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Only Domesticated Animals Wear Hats

Source: Nation Geographic




Photograph by Jodi Cobb
Wild Horses
The process of domestication continues. Cowboys and other horse experts train horses.
Sometimes, this is called "breaking" a horse. Training a horse to allow a saddle and rider requires
an enormous amount of physical work, training, and patience. Horses that are born on ranches or
in stables still need to be trained, although training a young horse is easier than domesticating a
horse caught in the wild.
Dogs and Wolves
Though today's dogs were likely domesticated from gray wolves, they are now a distinct species.
Dogs' scientific name is canis lupus familiaris, while the scientific name for gray wolves is canis
lupus.
Domestication is the process of adapting wild plants and animals for human use. Domestic
species are raised for food, work, clothing, medicine, and many other uses. Domesticated plants
and animals must be raised and cared for by humans. Domesticated species are not wild.

Plant Domestication

People first domesticated plants about 10,000 years ago, between the Tigris and Euphrates rivers
in Mesopotamia (which includes the modern countries of Iran, Iraq, Turkey, and Syria). People
collected and planted the seeds of wild plants. They made sure the plants had as much water as
they needed to grow, and planted them in areas with the right amount of sun. Weeks or months
later, when the plants blossomed, people harvested the food crops.

The first domesticated plants in Mesopotamia were wheat, barley, lentils, and types of peas.
People in other parts of the world, including eastern Asia, parts of Africa, and parts of North and
South America, also domesticated plants. Other plants that were cultivated by early civilizations
included rice (in Asia) and potatoes (in South America).

Plants have not only been domesticated for food. Cotton plants were domesticated for fiber,
which is used in cloth. Some flowers, such as tulips, were domesticated for ornamental, or
decorative, reasons.

Animal Domestication

About the same time they domesticated plants, people in Mesopotamia began to tame animals for
meat, milk, and hides. Hides, or the skins of animals, were used for clothing, storage, and to build
tent shelters.

Goats were probably the first animals to be domesticated, followed closely by sheep. In Southeast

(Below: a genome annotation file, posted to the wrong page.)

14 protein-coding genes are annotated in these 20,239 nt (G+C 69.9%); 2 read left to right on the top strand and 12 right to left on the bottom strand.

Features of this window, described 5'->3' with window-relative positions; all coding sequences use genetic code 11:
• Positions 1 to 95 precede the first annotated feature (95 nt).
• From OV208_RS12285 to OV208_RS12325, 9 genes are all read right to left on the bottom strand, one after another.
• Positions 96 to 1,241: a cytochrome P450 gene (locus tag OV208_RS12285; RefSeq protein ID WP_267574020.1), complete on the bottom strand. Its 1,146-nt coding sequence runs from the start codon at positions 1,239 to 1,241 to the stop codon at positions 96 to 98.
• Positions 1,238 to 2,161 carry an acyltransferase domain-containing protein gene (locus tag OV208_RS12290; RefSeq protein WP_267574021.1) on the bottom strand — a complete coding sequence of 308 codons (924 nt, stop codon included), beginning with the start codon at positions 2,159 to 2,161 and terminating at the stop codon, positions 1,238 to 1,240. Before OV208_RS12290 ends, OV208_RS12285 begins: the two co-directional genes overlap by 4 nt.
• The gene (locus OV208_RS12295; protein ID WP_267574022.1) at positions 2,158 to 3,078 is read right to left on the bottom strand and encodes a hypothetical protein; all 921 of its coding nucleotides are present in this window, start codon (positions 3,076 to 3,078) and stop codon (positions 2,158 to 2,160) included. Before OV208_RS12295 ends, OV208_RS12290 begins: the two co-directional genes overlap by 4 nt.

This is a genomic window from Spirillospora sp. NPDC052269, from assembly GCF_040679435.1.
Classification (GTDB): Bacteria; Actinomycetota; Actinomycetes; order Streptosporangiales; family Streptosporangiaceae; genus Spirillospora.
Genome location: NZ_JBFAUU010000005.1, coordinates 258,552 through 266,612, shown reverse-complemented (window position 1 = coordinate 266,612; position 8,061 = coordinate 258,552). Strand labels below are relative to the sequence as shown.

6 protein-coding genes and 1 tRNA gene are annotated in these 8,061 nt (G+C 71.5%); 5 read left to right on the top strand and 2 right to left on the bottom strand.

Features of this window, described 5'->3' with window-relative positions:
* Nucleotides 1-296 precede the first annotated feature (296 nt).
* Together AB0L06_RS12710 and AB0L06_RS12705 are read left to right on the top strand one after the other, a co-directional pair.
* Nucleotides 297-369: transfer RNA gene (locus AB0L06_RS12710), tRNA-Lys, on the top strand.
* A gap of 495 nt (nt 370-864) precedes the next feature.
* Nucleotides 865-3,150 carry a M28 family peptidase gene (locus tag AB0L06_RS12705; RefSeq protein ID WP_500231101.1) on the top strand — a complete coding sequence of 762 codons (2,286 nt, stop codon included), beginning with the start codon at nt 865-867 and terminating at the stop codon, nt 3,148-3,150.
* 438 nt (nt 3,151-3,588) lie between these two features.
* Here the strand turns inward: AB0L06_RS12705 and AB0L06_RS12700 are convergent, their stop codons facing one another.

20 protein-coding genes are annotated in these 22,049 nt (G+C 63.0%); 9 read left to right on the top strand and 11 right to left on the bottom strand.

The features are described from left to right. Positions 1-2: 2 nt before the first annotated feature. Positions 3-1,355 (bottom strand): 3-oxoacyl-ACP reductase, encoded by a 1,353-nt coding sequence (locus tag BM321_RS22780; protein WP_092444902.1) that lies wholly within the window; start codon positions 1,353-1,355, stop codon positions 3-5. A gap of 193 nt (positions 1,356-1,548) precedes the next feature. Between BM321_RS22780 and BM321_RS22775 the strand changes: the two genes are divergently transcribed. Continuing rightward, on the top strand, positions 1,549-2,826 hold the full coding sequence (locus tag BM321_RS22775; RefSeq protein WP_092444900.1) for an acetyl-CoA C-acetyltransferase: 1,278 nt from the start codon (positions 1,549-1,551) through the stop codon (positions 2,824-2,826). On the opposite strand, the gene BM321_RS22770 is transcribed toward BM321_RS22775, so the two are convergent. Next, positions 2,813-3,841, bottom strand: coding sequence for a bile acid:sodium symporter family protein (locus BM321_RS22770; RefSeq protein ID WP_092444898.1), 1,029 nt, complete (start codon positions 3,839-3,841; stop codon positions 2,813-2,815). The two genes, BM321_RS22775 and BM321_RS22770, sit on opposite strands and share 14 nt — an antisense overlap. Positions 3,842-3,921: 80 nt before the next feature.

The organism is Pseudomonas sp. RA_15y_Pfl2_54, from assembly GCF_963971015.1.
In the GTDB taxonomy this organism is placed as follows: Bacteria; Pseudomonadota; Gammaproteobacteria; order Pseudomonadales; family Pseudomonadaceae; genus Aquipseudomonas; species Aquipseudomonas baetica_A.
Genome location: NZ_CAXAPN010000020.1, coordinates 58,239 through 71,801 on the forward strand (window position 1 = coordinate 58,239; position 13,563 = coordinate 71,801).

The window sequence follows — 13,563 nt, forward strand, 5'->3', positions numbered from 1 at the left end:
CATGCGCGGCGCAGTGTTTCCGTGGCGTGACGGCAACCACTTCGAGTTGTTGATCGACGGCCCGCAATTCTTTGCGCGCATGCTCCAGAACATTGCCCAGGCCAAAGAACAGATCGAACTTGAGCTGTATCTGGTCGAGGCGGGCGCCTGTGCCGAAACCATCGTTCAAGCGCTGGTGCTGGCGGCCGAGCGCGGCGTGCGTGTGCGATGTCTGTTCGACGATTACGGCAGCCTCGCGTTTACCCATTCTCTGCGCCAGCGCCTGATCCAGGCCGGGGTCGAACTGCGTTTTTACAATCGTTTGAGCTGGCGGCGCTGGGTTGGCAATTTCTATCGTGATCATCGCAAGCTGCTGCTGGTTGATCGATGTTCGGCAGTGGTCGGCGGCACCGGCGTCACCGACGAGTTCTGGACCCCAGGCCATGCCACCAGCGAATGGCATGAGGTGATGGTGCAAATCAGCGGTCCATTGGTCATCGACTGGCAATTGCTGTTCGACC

Asia, chickens also were domesticated about 10,000 years ago. Later, people began domesticating
larger animals, such as oxen or horses, for plowing and transportation. These are known as beasts
of burden.

Domesticating animals can be difficult work. The easiest animals to domesticate are herbivores
that graze on vegetation, because they are easiest to feed: They do not need humans to kill other
animals to feed them, or to grow special crops. Cows, for instance, are easily domesticated.
Herbivores that eat grains are more difficult to domesticate than herbivores that graze because
grains are valuable and also need to be domesticated. Chickens are herbivores that eat seeds and
grain.

Some animals domesticated for one purpose no longer serve that purpose. Some dogs were
domesticated to assist people in hunting, for instance. There are hundreds of domestic dog species
today. Many of them are still excellent hunters, but most are pets.

Throughout history, people have bred domesticated animals to promote certain traits. Domestic
animals are chosen for their ability to breed in captivity and for their calm temperament. Their
ability to resist disease and survive in difficult climates is also valuable.

Over time, these traits make domestic animals different from their wild ancestors. Dogs were
probably domesticated from gray wolves. Today, dogs are a distinct species from gray wolves.

Domesticated animals can look very different from their wild ancestors. For example, early wild
chickens weighed about two pounds. But over thousands of years of domestication, they have
been bred to be larger. Larger chickens yield more meat. Today, domestic chickens weigh as
much as 17 pounds. Wild chickens only hatched a small number of eggs once a year, while
domestic chickens commonly lay 200 or more eggs each year.

Effects on Humans

Domesticating plants marked a major turning point for humans: the beginning of an agricultural
way of life and more permanent civilizations. Humans no longer had to wander to hunt animals
and gather plants for their food supplies.

Agriculturethe cultivating of domestic plantsallowed fewer people to provide more food.
The stability that came with regular, predictable food production led to increased population
density. People were able to do more than hunt for each days foodthey could travel, trade, and
communicate. The world's first villages and cities were built near fields of domesticated plants.

Plant domestication also led to advances in tool production. The earliest farming tools were hand
tools made from stone. People later developed metal farming tools, and eventually used plows
pulled by domesticated animals to work fields.

Source:
http://education.nationalgeographic.com/education/encyclopedia/domestication/?ar_a=1